I have read for the last few years that college students – and job applicants – should be very careful about what they post on Facebook. In fact, I’ve posted a Wall Street Journal article called College Applicants, Beware: Your Facebook Page is Showing. That article was written in 2008 and cited many admissions people looking at Facebook. One would assume that the number has only increased. So applicants: information on the Internet is public domain. Post wisely, and make your postings about achievements and not wild activities.
On my wall, I posted an article from the Wall Street Journal called “College Students, Beware: Your Facebook Page is Showing.” That article was written in 2008, and it makes very clear that admissions officers then surveyed looked at Facebook when sorting through candidates. One would suspect that the number is even higher these days. So applicants, please beware. Use Facebook wisely and post your successes – not your mischief.
Yes, college admissions and scholarship manager check the online profiles of applicants. A student’s Facebook and Twitter can tell you a lot about that student and can help determine whether or not the student is acceptable to their standards.
To check whether your online status is appropriate look through the comments, pictures, status updates, and links. Would you be comfortable if your parents and teachers read them? If not, delete, delete, delete.
Keenly aware that with each passing year the high school population is becoming more and more tech-savvy, college admissions officials are diving into the ever-growing ocean of social media. Admissions officials can now be found on Twitter, Facebook, and MySpace. A recent survey conducted by the Center for Marketing Research at the University of Massachusetts-Dartmouth that surveyed hundreds of colleges and universities in the United States found the following statistics:
While your Facebook friends may “Like” that you checked in at Dave and Busters the night before your chem final and that your relationship status is “complicated,” the person in charge of your college admissions status may not be impressed. And yet new studies indicate that admissions folks are almost as likely as your friends to be perusing your Facebook page, meaning yes – those pictures of you celebrating your win at last month’s beer pong tournament might have greater consequences than just the wrath of your mother.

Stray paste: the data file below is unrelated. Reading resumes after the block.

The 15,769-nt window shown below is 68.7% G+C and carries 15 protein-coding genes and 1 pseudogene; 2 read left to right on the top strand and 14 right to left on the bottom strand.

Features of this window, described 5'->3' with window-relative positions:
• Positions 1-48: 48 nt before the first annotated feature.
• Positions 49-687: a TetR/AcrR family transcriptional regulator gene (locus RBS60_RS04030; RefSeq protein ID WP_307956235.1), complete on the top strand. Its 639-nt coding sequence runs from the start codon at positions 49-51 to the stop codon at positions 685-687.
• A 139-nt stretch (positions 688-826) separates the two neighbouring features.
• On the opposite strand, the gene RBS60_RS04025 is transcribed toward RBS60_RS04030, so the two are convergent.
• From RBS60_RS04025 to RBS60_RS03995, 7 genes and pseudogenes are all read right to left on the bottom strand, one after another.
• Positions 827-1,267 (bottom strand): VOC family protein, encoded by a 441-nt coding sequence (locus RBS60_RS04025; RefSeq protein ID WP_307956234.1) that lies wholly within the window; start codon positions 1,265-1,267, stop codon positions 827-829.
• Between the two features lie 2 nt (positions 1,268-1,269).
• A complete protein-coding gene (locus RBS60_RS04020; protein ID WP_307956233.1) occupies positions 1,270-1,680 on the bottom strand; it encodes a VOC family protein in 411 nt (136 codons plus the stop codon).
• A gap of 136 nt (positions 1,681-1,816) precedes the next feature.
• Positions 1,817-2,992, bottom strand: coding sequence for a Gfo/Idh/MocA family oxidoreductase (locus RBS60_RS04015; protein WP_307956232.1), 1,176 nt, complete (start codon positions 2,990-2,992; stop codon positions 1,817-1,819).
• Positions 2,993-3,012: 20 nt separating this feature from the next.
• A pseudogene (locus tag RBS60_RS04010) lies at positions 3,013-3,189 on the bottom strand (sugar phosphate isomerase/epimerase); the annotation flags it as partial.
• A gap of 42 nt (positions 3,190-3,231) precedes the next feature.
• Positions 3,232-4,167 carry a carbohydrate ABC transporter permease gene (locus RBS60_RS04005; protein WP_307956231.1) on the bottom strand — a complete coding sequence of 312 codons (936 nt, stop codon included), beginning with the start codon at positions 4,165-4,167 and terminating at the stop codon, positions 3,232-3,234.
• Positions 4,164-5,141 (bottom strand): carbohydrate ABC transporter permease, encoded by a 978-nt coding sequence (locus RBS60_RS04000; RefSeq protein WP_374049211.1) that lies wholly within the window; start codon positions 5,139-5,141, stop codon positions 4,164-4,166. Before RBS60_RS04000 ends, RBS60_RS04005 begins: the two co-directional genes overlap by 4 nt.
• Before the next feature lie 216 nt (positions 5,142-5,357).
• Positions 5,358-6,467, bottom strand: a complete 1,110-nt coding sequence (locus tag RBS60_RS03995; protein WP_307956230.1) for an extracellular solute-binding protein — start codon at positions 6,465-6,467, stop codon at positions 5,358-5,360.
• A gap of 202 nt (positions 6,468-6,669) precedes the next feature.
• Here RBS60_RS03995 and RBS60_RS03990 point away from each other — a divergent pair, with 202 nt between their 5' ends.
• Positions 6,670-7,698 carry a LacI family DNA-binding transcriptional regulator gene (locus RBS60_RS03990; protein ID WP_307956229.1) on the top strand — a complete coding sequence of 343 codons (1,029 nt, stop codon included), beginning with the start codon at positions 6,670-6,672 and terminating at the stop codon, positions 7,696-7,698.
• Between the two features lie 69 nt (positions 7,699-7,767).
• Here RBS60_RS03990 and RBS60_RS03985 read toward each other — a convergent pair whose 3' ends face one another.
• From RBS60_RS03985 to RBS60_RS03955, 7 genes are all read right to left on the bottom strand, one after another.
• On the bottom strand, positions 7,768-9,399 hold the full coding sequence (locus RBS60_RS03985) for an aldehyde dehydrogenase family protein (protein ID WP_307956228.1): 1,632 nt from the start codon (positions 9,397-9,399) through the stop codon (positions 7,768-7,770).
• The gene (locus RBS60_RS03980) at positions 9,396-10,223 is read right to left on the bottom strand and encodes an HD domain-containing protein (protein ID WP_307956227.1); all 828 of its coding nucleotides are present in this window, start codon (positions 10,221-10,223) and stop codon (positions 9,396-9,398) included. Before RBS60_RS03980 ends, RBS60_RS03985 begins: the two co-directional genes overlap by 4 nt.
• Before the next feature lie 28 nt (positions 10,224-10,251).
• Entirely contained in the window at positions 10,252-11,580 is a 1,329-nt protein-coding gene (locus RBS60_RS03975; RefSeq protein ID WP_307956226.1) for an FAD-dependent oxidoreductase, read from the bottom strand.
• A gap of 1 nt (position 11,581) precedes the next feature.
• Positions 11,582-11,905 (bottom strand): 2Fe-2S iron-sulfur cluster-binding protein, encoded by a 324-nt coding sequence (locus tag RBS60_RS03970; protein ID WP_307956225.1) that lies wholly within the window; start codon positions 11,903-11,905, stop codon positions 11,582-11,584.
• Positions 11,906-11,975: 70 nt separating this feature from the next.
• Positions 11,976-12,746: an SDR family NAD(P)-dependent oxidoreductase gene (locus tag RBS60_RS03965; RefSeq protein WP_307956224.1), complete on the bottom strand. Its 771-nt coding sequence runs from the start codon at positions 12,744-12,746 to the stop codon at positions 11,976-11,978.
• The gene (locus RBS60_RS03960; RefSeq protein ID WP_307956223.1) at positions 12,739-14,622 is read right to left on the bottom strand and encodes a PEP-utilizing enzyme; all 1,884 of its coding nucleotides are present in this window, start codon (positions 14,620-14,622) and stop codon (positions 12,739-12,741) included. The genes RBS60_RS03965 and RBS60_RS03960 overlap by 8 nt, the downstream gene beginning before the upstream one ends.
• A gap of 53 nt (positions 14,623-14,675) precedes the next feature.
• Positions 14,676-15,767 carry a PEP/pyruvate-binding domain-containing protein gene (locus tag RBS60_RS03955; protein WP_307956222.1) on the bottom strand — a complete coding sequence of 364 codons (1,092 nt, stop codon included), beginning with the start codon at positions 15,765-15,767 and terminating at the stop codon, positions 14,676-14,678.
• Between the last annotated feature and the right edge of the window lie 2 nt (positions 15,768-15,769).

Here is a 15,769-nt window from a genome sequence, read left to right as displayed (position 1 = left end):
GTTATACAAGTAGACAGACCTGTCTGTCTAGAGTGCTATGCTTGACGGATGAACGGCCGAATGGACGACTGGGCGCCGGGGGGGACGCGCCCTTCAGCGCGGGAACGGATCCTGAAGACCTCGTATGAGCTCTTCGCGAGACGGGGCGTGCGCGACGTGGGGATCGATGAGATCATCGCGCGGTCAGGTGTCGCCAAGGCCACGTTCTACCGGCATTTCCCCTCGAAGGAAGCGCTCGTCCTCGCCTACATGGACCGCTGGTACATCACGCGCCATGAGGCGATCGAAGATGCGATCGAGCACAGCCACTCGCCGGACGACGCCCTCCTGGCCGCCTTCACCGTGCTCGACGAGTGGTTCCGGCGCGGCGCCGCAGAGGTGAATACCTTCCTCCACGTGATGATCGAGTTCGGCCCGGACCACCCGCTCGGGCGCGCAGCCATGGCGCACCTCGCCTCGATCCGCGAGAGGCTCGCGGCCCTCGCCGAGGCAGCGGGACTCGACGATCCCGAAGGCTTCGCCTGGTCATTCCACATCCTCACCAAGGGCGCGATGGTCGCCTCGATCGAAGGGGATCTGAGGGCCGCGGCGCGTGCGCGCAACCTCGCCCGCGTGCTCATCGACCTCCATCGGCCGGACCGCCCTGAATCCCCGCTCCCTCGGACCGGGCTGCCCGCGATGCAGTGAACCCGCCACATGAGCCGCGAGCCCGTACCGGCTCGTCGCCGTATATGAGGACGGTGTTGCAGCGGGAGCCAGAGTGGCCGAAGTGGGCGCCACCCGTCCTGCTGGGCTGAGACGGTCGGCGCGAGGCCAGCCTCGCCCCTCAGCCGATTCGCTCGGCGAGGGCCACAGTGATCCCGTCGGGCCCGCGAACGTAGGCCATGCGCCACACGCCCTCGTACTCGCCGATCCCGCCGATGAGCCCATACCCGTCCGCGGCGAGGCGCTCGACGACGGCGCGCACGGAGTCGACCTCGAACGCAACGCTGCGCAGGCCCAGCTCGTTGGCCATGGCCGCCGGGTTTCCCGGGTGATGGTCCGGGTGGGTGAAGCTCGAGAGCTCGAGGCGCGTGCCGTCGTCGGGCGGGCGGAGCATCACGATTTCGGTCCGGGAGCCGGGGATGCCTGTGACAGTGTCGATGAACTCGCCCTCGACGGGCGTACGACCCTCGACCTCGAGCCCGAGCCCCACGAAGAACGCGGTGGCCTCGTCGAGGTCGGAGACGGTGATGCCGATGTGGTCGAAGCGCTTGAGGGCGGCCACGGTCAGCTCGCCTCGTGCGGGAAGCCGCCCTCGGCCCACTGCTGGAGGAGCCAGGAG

If there is something in the application that indicates a closer read is needed, Facebook may be consulted. Some offices actually appoint a staff member to routinely check applicant’s profiles on the internet. Facebook can quickly validate an impression or clarify a discrepancy in an application. In the age of the internet, it is all fair game.
They can and they do. In addition to your facebook profile, you should Google yourself and make sure your online presence is professional.
They might. The media is full of stories these days about students whose less-than-impressive antics have been revealed to colleges through social media. You can never be sure if a college will check your Facebook profile, so why risk it? Keep your public photos and comments PG-13.
The answer is: absolutely. However, the reality is that college admission offices don’t have the time or staff resources to search every prospective student’s Facebook page. That being said, it’s important to remember that if your page isn’t set to be private then everything you post is for public consumption. Use common sense when posting things on your page and shy away from anything that could be viewed negatively. Better safe than sorry.
The answer is maybe or probably.
Some do, so if there’s sexually explicit or drug related stuff, you could be SOL (Surely Out of Luck)!
The last poll I saw was that 30 percent of admission officers say they look at Facebook and other social media profiles and pages. That is a pretty large number, and I think it will continue to grow.
Recent surveys have shown that many admissions officers review Facebook profiles (some have that number as high as 80%). You can protect yourself by setting your privacy settings or by simply having an appropraite Facebook page. Be smart about what you put online, as employers will also be searching your web profile in coming years.
I can’t answer this for every college, but for me, NO. I don’t have time. Most colleges will say the same thing. I will not base an admissions decision on whether or not you have a lot of facebook friends, or how awesome your facebook page or photos are.
Sometimes they do and that fact is certainly something that prospective applicants should be aware of. Student can view a school’s Facebook page and get better insight into life at the school, but the school can do the same and that approach can give the school better insight—for good or ill—into the life of the prospective student. This generation has been cautioned about the hazards and the ramification of the on-line profile that they may, however unintentionally, create, and those warnings are certainly applicable to the college admission process.
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